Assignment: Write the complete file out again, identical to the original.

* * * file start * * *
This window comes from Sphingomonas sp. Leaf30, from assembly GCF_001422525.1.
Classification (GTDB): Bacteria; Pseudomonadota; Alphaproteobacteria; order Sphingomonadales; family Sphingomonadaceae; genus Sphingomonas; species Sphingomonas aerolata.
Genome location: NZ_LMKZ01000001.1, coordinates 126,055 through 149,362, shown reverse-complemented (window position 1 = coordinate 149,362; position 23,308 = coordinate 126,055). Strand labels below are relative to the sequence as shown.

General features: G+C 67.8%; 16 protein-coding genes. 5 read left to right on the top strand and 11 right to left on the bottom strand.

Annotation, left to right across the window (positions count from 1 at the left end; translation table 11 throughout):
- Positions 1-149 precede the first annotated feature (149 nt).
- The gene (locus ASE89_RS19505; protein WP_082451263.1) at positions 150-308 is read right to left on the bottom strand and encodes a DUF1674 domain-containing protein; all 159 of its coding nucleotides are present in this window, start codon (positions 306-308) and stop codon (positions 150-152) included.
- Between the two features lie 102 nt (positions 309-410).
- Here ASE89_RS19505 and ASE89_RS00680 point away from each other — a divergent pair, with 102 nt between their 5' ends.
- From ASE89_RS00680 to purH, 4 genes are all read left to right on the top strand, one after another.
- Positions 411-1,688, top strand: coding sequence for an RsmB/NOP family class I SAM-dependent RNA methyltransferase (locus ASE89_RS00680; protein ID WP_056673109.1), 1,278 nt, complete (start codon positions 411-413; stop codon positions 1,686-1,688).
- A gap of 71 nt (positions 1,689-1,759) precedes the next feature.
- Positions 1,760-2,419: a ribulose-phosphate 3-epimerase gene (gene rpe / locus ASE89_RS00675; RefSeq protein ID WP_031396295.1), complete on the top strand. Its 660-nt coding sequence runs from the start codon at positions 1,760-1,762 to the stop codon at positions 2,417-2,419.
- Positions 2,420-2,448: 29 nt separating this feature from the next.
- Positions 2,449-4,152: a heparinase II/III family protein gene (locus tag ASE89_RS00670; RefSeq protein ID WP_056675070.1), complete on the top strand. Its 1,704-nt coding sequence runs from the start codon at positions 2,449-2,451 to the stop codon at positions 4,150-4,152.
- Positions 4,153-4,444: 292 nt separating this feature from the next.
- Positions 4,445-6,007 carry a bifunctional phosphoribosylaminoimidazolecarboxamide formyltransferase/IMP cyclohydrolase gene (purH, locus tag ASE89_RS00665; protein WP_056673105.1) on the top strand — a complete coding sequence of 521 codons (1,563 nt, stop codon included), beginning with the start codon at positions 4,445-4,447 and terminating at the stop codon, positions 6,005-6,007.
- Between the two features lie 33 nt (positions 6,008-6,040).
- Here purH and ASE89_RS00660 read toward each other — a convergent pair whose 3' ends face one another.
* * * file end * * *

This window comes from Sphingomonas sp. Leaf30, from assembly GCF_001422525.1.
Classification (GTDB): Bacteria; Pseudomonadota; Alphaproteobacteria; order Sphingomonadales; family Sphingomonadaceae; genus Sphingomonas; species Sphingomonas aerolata.
Genome location: NZ_LMKZ01000001.1, coordinates 126,055 through 149,362, shown reverse-complemented (window position 1 = coordinate 149,362; position 23,308 = coordinate 126,055). Strand labels below are relative to the sequence as shown.

General features: G+C 67.8%; 16 protein-coding genes. 5 read left to right on the top strand and 11 right to left on the bottom strand.

Annotation, left to right across the window (positions count from 1 at the left end; translation table 11 throughout):
- Positions 1-149 precede the first annotated feature (149 nt).
- The gene (locus ASE89_RS19505; protein WP_082451263.1) at positions 150-308 is read right to left on the bottom strand and encodes a DUF1674 domain-containing protein; all 159 of its coding nucleotides are present in this window, start codon (positions 306-308) and stop codon (positions 150-152) included.
- Between the two features lie 102 nt (positions 309-410).
- Here ASE89_RS19505 and ASE89_RS00680 point away from each other — a divergent pair, with 102 nt between their 5' ends.
- From ASE89_RS00680 to purH, 4 genes are all read left to right on the top strand, one after another.
- Positions 411-1,688, top strand: coding sequence for an RsmB/NOP family class I SAM-dependent RNA methyltransferase (locus ASE89_RS00680; protein ID WP_056673109.1), 1,278 nt, complete (start codon positions 411-413; stop codon positions 1,686-1,688).
- A gap of 71 nt (positions 1,689-1,759) precedes the next feature.
- Positions 1,760-2,419: a ribulose-phosphate 3-epimerase gene (gene rpe / locus ASE89_RS00675; RefSeq protein ID WP_031396295.1), complete on the top strand. Its 660-nt coding sequence runs from the start codon at positions 1,760-1,762 to the stop codon at positions 2,417-2,419.
- Positions 2,420-2,448: 29 nt separating this feature from the next.
- Positions 2,449-4,152: a heparinase II/III family protein gene (locus tag ASE89_RS00670; RefSeq protein ID WP_056675070.1), complete on the top strand. Its 1,704-nt coding sequence runs from the start codon at positions 2,449-2,451 to the stop codon at positions 4,150-4,152.
- Positions 4,153-4,444: 292 nt separating this feature from the next.
- Positions 4,445-6,007 carry a bifunctional phosphoribosylaminoimidazolecarboxamide formyltransferase/IMP cyclohydrolase gene (purH, locus tag ASE89_RS00665; protein WP_056673105.1) on the top strand — a complete coding sequence of 521 codons (1,563 nt, stop codon included), beginning with the start codon at positions 4,445-4,447 and terminating at the stop codon, positions 6,005-6,007.
- Between the two features lie 33 nt (positions 6,008-6,040).
- Here purH and ASE89_RS00660 read toward each other — a convergent pair whose 3' ends face one another.